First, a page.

Huawei report shows smartphone strength, but the network business is challenged
On 29 March, Huawei published its annual report for 2018. Huawei is a private company and isn’t obliged to publish its financial results on a regular basis, but it chooses to provide a glimpse into its business once a year.
Huawei had an excellent 2018 in financial terms. Revenue of $105 billion rose 19% in local currency. Operating margin improved from 9.2% in 2017 to 10.1% in 2018, and net profit margin was 8.2%. China accounted for 52% of the global revenue, Europe, the Middle East and Africa generated 28%, the rest of Asia–Pacific delivered 11%, and the rest of the world represented 9%.
Historically, Huawei has mainly been a network infrastructure business. But in 2018, its consumer division — consisting of mostly of mobile phones, but also including tablets, PCs, wearables and others — overtook networks to become the number-one source of revenue for Huawei, delivering $51 billion (48% of the total revenue), up an impressive 45% over the year.
Huawei had a stellar performance in a contracting mobile phone market, selling 206 million devices, jumping 35% from 2017. Huawei’s success was particularly visible in China, where it ended the year in pole position, leaving Apple with a huge decline and Samsung almost squeezed out of the market. In Europe, Huawei gained a solid position thanks to its P-series, Mate-series and Honor-branded devices. But if great products were enough to succeed in the smartphone market, many device makers of yesteryear would still be around. To get to its current status, Huawei spent years working closely with distribution channels and building its brands, and it wasn’t afraid to compete on price.
Huawei narrowly missed out on becoming the second-largest smartphone maker in the world in 2018: Apple finished the year with an estimated 208 million devices sold. But Huawei is clearly hungry for more. The consumer business is arguably more crucial to the company in 2019 than ever before, as the network business faces serious pressure.
Revenue from Huawei’s network business dipped 1% in 2018 to $43 billion. To put this in perspective, rival Nokia saw a drop of 3%, and Ericsson’s network business grew by 3% in the year.
But dark clouds loom over that segment, as Huawei’s 5G equipment has been banned from the US, Australia, Japan and some other markets on the basis of a claim that it poses a security risk: these countries believe that Huawei could be forced under Chinese law to collect information from its networks and provide it to the Chinese government. Although this is unfortunate for Huawei, these particular markets currently account for a small share of its revenue. The real threat it faces comes from the wider reputational damage and the uncertainty in Europe, which is one of its core markets.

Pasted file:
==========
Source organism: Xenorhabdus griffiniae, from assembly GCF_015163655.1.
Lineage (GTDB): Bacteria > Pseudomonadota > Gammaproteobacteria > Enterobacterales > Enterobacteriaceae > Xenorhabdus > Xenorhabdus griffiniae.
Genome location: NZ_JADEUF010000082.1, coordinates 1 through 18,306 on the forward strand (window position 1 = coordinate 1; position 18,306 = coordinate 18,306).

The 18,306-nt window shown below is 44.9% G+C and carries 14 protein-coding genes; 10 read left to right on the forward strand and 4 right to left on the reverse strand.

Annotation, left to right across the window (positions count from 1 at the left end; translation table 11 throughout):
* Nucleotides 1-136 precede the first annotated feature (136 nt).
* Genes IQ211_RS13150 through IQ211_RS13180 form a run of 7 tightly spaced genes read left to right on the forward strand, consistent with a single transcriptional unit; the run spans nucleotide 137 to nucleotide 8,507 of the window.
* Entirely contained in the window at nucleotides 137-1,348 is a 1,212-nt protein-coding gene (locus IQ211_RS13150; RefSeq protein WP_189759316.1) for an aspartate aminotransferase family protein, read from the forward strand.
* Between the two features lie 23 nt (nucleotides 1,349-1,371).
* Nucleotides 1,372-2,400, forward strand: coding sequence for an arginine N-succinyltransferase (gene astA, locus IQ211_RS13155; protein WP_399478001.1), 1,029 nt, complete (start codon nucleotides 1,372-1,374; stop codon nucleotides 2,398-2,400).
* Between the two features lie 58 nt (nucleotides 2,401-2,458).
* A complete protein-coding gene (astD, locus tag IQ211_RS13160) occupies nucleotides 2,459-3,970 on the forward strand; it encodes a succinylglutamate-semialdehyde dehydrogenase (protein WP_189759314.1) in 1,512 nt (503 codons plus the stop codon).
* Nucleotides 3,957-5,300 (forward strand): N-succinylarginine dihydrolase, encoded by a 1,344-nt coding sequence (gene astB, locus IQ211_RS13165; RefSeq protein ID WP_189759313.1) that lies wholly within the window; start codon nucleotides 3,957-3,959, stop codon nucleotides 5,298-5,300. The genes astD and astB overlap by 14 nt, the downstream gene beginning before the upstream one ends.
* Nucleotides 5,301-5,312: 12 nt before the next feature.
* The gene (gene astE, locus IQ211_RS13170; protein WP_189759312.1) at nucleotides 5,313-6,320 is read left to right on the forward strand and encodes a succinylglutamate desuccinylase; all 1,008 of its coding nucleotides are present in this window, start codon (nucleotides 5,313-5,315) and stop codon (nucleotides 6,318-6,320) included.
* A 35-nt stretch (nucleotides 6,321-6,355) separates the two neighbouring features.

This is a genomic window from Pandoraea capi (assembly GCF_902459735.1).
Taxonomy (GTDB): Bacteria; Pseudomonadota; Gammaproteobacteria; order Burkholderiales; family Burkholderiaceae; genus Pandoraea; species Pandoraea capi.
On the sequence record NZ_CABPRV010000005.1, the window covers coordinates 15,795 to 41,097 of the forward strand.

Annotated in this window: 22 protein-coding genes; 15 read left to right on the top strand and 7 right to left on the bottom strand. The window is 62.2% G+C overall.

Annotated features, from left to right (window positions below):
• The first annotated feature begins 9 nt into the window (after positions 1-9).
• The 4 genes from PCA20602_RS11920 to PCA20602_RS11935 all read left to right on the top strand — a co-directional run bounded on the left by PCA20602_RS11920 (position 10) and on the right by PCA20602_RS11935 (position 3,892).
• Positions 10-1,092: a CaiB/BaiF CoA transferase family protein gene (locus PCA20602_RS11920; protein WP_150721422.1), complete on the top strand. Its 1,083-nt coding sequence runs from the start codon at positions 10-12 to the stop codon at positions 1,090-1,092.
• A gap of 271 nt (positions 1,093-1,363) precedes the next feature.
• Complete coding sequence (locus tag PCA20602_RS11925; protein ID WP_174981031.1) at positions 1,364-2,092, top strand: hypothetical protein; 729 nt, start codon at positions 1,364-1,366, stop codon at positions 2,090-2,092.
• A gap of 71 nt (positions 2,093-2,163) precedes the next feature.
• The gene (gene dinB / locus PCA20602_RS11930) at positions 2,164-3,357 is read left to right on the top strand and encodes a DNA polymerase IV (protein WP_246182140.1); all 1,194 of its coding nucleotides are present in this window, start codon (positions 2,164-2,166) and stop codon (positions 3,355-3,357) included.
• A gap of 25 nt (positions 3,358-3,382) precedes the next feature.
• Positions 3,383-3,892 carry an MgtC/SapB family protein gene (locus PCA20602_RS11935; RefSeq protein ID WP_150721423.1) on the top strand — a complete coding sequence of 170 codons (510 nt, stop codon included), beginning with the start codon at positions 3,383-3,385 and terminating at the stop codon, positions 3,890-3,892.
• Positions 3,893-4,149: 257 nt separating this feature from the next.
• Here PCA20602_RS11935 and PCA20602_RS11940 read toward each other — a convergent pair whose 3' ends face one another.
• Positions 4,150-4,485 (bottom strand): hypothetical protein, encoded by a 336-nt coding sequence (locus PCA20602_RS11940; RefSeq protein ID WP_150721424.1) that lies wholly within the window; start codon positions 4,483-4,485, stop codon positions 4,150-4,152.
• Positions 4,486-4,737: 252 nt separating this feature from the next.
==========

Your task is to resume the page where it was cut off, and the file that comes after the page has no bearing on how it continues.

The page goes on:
In a more positive development, the European Commission recently chose to ignore a call from the US to ban Huawei from its mobile networks in the EU, but encouraged member countries to share more data about cybersecurity. In contrast, last week a UK government committee issued a warning on newly found security problems with Huawei equipment.
Huawei’s success in 5G is underlined in the report. The company reveals that it has already signed more than 30 5G commercial contracts with leading global network providers, and has shipped more than 40,000 5G sites to different markets around the globe. Its commitment to developing the technology is also reflected in the 2,570 5G essential patent families it has declared to ETSI.
However, one thing is clear: Huawei’s network business faces a major challenge in 2019. It is, of course, making a huge effort to defend itself, and has become a lot more open and engaged with the media. Unprecedentedly, the first page of the annual report is all about who owns, controls and manages Huawei, something that has been relatively opaque in the past. The company is owned by almost 100,000 of its 188,000 employees. Huawei goes on to explicitly say that “no government agency or outside organization holds shares in Huawei”.
Security, transparency and independence from governments is the main thread through the annual report, as Huawei tries to persuade the world to allow it to freely sell its 5G networks. But given the huge importance of data in all aspects of life, companies touching massive amounts of data — either handling it directly like Facebook and Google or offering equipment to do so like Huawei — will have to accept that governments will play a big role in their business in the future, just like they do in the energy sector. The game has become far too big and important and the rules are changing.
With all this in mind, Huawei is unsurprisingly focussing hard on its smartphone business. Last week, it launched its new P30 family of devices, which have already received plenty of positive feedback (see Instant Insight: Huawei Unveils P30 Series Smartphones). Furthermore, Huawei seems to be pushing hard to make these products a success, based on some of the highly competitive deals we’ve seen from operators as they launch the new devices.
Huawei’s chairman doesn’t pull any punches in the report, saying, “we will do everything we can to shake off outside distractions, improve management, and make progress towards our strategic goals”. This is a clear message that Huawei refuses to let its geopolitical challenges divert its focus from continuing to build its already formidable business. Whether it’s in network infrastructure or smartphones, Huawei’s rivals should be on alert.
You can access Huawei’s annual report by clicking here.
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